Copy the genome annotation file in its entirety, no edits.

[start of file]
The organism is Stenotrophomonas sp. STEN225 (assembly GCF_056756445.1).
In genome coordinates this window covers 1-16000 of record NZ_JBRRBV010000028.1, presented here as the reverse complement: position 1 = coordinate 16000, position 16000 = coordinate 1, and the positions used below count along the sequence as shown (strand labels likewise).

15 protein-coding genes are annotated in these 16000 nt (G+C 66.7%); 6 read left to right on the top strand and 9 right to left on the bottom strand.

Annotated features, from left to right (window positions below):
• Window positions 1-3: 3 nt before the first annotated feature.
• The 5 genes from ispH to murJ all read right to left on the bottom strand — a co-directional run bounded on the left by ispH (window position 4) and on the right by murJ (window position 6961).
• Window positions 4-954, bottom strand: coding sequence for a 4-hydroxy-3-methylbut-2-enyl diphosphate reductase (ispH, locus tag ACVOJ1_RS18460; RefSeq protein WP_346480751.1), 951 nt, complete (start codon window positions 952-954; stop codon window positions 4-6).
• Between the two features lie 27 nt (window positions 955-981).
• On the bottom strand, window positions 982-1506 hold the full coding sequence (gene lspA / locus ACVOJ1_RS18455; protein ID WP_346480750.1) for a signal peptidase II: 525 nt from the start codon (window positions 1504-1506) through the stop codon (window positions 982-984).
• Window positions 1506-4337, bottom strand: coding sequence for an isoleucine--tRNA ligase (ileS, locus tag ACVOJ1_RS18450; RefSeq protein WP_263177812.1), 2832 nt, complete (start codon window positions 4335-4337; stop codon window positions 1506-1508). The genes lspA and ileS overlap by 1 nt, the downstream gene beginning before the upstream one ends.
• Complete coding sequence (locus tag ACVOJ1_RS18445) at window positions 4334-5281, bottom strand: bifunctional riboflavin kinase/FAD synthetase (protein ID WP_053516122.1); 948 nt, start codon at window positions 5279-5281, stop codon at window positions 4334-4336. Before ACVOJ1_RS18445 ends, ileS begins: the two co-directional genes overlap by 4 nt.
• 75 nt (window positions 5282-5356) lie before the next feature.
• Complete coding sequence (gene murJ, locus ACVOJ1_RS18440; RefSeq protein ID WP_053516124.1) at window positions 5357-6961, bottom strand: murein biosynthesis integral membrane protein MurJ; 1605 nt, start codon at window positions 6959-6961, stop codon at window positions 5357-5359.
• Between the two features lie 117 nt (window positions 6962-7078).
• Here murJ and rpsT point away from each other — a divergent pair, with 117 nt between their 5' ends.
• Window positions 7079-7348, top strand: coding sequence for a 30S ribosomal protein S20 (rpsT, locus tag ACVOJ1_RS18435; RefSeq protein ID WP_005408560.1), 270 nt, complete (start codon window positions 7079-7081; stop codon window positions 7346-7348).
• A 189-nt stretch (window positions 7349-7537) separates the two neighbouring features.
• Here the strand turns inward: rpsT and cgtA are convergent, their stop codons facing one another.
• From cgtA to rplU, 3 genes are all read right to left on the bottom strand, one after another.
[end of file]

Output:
The organism is Stenotrophomonas sp. STEN225 (assembly GCF_056756445.1).
In genome coordinates this window covers 1-16000 of record NZ_JBRRBV010000028.1, presented here as the reverse complement: position 1 = coordinate 16000, position 16000 = coordinate 1, and the positions used below count along the sequence as shown (strand labels likewise).

15 protein-coding genes are annotated in these 16000 nt (G+C 66.7%); 6 read left to right on the top strand and 9 right to left on the bottom strand.

Annotated features, from left to right (window positions below):
• Window positions 1-3: 3 nt before the first annotated feature.
• The 5 genes from ispH to murJ all read right to left on the bottom strand — a co-directional run bounded on the left by ispH (window position 4) and on the right by murJ (window position 6961).
• Window positions 4-954, bottom strand: coding sequence for a 4-hydroxy-3-methylbut-2-enyl diphosphate reductase (ispH, locus tag ACVOJ1_RS18460; RefSeq protein WP_346480751.1), 951 nt, complete (start codon window positions 952-954; stop codon window positions 4-6).
• Between the two features lie 27 nt (window positions 955-981).
• On the bottom strand, window positions 982-1506 hold the full coding sequence (gene lspA / locus ACVOJ1_RS18455; protein ID WP_346480750.1) for a signal peptidase II: 525 nt from the start codon (window positions 1504-1506) through the stop codon (window positions 982-984).
• Window positions 1506-4337, bottom strand: coding sequence for an isoleucine--tRNA ligase (ileS, locus tag ACVOJ1_RS18450; RefSeq protein WP_263177812.1), 2832 nt, complete (start codon window positions 4335-4337; stop codon window positions 1506-1508). The genes lspA and ileS overlap by 1 nt, the downstream gene beginning before the upstream one ends.
• Complete coding sequence (locus tag ACVOJ1_RS18445) at window positions 4334-5281, bottom strand: bifunctional riboflavin kinase/FAD synthetase (protein ID WP_053516122.1); 948 nt, start codon at window positions 5279-5281, stop codon at window positions 4334-4336. Before ACVOJ1_RS18445 ends, ileS begins: the two co-directional genes overlap by 4 nt.
• 75 nt (window positions 5282-5356) lie before the next feature.
• Complete coding sequence (gene murJ, locus ACVOJ1_RS18440; RefSeq protein ID WP_053516124.1) at window positions 5357-6961, bottom strand: murein biosynthesis integral membrane protein MurJ; 1605 nt, start codon at window positions 6959-6961, stop codon at window positions 5357-5359.
• Between the two features lie 117 nt (window positions 6962-7078).
• Here murJ and rpsT point away from each other — a divergent pair, with 117 nt between their 5' ends.
• Window positions 7079-7348, top strand: coding sequence for a 30S ribosomal protein S20 (rpsT, locus tag ACVOJ1_RS18435; RefSeq protein ID WP_005408560.1), 270 nt, complete (start codon window positions 7079-7081; stop codon window positions 7346-7348).
• A 189-nt stretch (window positions 7349-7537) separates the two neighbouring features.
• Here the strand turns inward: rpsT and cgtA are convergent, their stop codons facing one another.
• From cgtA to rplU, 3 genes are all read right to left on the bottom strand, one after another.